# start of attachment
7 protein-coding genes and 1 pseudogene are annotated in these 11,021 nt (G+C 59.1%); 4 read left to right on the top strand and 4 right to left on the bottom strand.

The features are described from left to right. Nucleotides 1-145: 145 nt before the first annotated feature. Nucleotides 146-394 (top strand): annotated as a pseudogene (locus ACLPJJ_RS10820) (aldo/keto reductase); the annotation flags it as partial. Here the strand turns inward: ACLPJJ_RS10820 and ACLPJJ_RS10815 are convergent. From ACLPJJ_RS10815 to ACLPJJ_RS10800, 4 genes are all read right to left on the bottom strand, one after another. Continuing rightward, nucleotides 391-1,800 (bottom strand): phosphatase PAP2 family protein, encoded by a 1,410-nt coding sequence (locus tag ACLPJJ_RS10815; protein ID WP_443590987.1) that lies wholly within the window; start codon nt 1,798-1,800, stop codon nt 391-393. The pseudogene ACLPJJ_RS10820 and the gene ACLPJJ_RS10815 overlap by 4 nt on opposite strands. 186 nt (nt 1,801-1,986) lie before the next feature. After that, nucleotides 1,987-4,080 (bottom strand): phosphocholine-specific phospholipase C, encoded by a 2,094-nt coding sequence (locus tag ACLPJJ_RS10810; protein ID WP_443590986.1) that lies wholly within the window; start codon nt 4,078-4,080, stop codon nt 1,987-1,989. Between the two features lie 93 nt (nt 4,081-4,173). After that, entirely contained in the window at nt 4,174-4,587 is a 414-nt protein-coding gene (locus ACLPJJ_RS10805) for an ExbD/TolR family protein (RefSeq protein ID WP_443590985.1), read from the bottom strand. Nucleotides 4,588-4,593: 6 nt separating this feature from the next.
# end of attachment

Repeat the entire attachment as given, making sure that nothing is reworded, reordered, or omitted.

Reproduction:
7 protein-coding genes and 1 pseudogene are annotated in these 11,021 nt (G+C 59.1%); 4 read left to right on the top strand and 4 right to left on the bottom strand.

The features are described from left to right. Nucleotides 1-145: 145 nt before the first annotated feature. Nucleotides 146-394 (top strand): annotated as a pseudogene (locus ACLPJJ_RS10820) (aldo/keto reductase); the annotation flags it as partial. Here the strand turns inward: ACLPJJ_RS10820 and ACLPJJ_RS10815 are convergent. From ACLPJJ_RS10815 to ACLPJJ_RS10800, 4 genes are all read right to left on the bottom strand, one after another. Continuing rightward, nucleotides 391-1,800 (bottom strand): phosphatase PAP2 family protein, encoded by a 1,410-nt coding sequence (locus tag ACLPJJ_RS10815; protein ID WP_443590987.1) that lies wholly within the window; start codon nt 1,798-1,800, stop codon nt 391-393. The pseudogene ACLPJJ_RS10820 and the gene ACLPJJ_RS10815 overlap by 4 nt on opposite strands. 186 nt (nt 1,801-1,986) lie before the next feature. After that, nucleotides 1,987-4,080 (bottom strand): phosphocholine-specific phospholipase C, encoded by a 2,094-nt coding sequence (locus tag ACLPJJ_RS10810; protein ID WP_443590986.1) that lies wholly within the window; start codon nt 4,078-4,080, stop codon nt 1,987-1,989. Between the two features lie 93 nt (nt 4,081-4,173). After that, entirely contained in the window at nt 4,174-4,587 is a 414-nt protein-coding gene (locus ACLPJJ_RS10805) for an ExbD/TolR family protein (RefSeq protein ID WP_443590985.1), read from the bottom strand. Nucleotides 4,588-4,593: 6 nt separating this feature from the next.